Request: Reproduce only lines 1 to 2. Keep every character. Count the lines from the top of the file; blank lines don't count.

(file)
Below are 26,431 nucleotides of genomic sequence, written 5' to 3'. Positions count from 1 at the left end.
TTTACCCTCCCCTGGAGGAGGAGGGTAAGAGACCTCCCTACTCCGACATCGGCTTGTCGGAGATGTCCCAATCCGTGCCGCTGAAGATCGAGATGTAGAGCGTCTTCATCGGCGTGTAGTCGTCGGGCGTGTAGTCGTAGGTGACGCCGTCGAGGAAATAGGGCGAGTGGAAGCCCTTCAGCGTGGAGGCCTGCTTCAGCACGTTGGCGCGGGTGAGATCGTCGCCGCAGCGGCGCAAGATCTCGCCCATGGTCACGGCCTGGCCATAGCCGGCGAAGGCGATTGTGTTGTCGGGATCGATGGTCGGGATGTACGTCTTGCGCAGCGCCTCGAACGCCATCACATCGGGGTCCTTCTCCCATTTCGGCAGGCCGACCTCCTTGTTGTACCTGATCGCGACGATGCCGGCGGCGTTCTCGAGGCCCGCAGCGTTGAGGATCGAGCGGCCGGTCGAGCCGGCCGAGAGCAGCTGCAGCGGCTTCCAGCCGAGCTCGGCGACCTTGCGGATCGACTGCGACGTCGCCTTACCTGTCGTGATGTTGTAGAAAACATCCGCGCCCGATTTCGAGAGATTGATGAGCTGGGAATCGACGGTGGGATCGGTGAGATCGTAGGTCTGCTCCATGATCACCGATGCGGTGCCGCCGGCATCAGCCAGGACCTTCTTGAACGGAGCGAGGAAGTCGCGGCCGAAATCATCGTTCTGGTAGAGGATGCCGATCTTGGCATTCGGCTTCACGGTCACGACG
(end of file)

Below are 26,431 nucleotides of genomic sequence, written 5' to 3'. Positions count from 1 at the left end.
TTTACCCTCCCCTGGAGGAGGAGGGTAAGAGACCTCCCTACTCCGACATCGGCTTGTCGGAGATGTCCCAATCCGTGCCGCTGAAGATCGAGATGTAGAGCGTCTTCATCGGCGTGTAGTCGTCGGGCGTGTAGTCGTAGGTGACGCCGTCGAGGAAATAGGGCGAGTGGAAGCCCTTCAGCGTGGAGGCCTGCTTCAGCACGTTGGCGCGGGTGAGATCGTCGCCGCAGCGGCGCAAGATCTCGCCCATGGTCACGGCCTGGCCATAGCCGGCGAAGGCGATTGTGTTGTCGGGATCGATGGTCGGGATGTACGTCTTGCGCAGCGCCTCGAACGCCATCACATCGGGGTCCTTCTCCCATTTCGGCAGGCCGACCTCCTTGTTGTACCTGATCGCGACGATGCCGGCGGCGTTCTCGAGGCCCGCAGCGTTGAGGATCGAGCGGCCGGTCGAGCCGGCCGAGAGCAGCTGCAGCGGCTTCCAGCCGAGCTCGGCGACCTTGCGGATCGACTGCGACGTCGCCTTACCTGTCGTGATGTTGTAGAAAACATCCGCGCCCGATTTCGAGAGATTGATGAGCTGGGAATCGACGGTGGGATCGGTGAGATCGTAGGTCTGCTCCATGATCACCGATGCGGTGCCGCCGGCATCAGCCAGGACCTTCTTGAACGGAGCGAGGAAGTCGCGGCCGAAATCATCGTTCTGGTAGAGGATGCCGATCTTGGCATTCGGCTTCACGGTCACGACG